Every time the humbolds crowded her too much, the keeper threw some more fish into the pool, and when she did, the humbolds dived into the pool in a race to retrieve it before another of the penguins did.


With the fish happily devoured, and fish goo dripping from its beak, this humbold penguin looked very content indeed after clambering out of the pool.

Looking For More Fish

Two humbold penguins looking around to see where the rest of the fish has gotten to.


With feeding over, the keeper had one last task to perform, to medicate one of the king penguins. However, one sniff of the fish only served to raise the suspicions of the penguin, which did all it could to refuse the fish it was being offered.

Penguins In Their Pool

With the feeding over, we wandered off to look at some of the many different species of birds in Birdland. Unfortunately my knee started to give out pretty quickly, so I headed back past the penguin pen on the way to the Penguin Cafe.

With no fish to chase, the penguins were wandering around and playing in their pen, making for some great photo opportunities like this shot of this humbold penguin standing beside the pool.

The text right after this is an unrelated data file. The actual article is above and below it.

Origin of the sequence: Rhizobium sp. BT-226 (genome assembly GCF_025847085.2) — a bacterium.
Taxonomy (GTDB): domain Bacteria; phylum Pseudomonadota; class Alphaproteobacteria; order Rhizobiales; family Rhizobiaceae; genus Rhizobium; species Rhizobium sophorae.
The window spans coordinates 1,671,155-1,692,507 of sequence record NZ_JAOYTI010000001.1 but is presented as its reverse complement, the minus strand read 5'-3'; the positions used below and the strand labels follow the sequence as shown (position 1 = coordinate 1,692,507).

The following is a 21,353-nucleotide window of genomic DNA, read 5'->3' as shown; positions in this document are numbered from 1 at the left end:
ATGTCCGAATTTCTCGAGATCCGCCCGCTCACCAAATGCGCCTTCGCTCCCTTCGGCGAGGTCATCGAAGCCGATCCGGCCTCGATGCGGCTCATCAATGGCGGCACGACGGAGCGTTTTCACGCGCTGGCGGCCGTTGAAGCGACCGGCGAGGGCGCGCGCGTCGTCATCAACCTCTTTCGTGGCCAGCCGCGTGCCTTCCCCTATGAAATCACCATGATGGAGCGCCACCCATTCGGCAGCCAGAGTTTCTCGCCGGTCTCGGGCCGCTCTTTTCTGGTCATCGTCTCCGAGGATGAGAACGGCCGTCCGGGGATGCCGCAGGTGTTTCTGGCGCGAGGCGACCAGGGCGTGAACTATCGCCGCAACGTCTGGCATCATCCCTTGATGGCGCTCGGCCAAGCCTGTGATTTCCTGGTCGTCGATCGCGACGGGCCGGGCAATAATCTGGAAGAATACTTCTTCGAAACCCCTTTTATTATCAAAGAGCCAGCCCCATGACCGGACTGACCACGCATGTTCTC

All Alone Beside The Pool

My eye was drawn to this humbold penguin wandering all alone beside the top pool. Awww 🙂

Can't See Over The Wall

The humbold penguins can only see over the wall of their pen if they climb up onto the wall to peer out at all the tourists trying to peer in.

Who Are You Looking At?

By comparison, the king penguins, standing waist high, have no trouble at all peering out over the wall. This one in particular was not at all impressed by all the humans, and seemed very happy to stare them all down.

King Penguin In All Its Glory

And here we have the star of the show … the king penguin. Birdland has the only colony of king penguins in England, Wales and Ireland.

Thoughts On The Day